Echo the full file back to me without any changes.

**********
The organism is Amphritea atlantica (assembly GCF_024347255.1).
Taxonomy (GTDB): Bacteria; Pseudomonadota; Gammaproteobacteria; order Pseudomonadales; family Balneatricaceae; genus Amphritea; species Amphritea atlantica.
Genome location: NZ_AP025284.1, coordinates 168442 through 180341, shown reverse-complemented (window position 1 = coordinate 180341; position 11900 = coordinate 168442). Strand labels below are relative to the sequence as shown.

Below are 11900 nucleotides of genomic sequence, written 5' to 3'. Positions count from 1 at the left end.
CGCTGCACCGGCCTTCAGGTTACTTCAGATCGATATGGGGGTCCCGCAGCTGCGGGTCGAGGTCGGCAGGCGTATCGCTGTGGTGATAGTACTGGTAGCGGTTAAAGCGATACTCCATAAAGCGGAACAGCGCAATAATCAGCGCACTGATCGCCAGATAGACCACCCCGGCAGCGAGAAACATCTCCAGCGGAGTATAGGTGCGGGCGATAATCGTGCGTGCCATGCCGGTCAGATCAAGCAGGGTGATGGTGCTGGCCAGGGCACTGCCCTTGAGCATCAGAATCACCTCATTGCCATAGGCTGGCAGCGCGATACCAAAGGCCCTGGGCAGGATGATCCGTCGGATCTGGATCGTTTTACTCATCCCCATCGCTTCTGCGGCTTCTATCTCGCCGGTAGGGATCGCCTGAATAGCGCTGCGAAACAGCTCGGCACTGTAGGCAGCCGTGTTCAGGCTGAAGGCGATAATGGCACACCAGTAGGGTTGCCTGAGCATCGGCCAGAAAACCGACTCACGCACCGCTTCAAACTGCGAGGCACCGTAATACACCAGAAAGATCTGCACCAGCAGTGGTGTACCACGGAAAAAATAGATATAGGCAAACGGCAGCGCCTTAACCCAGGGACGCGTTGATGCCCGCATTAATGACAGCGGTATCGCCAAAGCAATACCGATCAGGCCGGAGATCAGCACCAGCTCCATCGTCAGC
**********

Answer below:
The organism is Amphritea atlantica (assembly GCF_024347255.1).
Taxonomy (GTDB): Bacteria; Pseudomonadota; Gammaproteobacteria; order Pseudomonadales; family Balneatricaceae; genus Amphritea; species Amphritea atlantica.
Genome location: NZ_AP025284.1, coordinates 168442 through 180341, shown reverse-complemented (window position 1 = coordinate 180341; position 11900 = coordinate 168442). Strand labels below are relative to the sequence as shown.

Below are 11900 nucleotides of genomic sequence, written 5' to 3'. Positions count from 1 at the left end.
CGCTGCACCGGCCTTCAGGTTACTTCAGATCGATATGGGGGTCCCGCAGCTGCGGGTCGAGGTCGGCAGGCGTATCGCTGTGGTGATAGTACTGGTAGCGGTTAAAGCGATACTCCATAAAGCGGAACAGCGCAATAATCAGCGCACTGATCGCCAGATAGACCACCCCGGCAGCGAGAAACATCTCCAGCGGAGTATAGGTGCGGGCGATAATCGTGCGTGCCATGCCGGTCAGATCAAGCAGGGTGATGGTGCTGGCCAGGGCACTGCCCTTGAGCATCAGAATCACCTCATTGCCATAGGCTGGCAGCGCGATACCAAAGGCCCTGGGCAGGATGATCCGTCGGATCTGGATCGTTTTACTCATCCCCATCGCTTCTGCGGCTTCTATCTCGCCGGTAGGGATCGCCTGAATAGCGCTGCGAAACAGCTCGGCACTGTAGGCAGCCGTGTTCAGGCTGAAGGCGATAATGGCACACCAGTAGGGTTGCCTGAGCATCGGCCAGAAAACCGACTCACGCACCGCTTCAAACTGCGAGGCACCGTAATACACCAGAAAGATCTGCACCAGCAGTGGTGTACCACGGAAAAAATAGATATAGGCAAACGGCAGCGCCTTAACCCAGGGACGCGTTGATGCCCGCATTAATGACAGCGGTATCGCCAAAGCAATACCGATCAGGCCGGAGATCAGCACCAGCTCCATCGTCAGC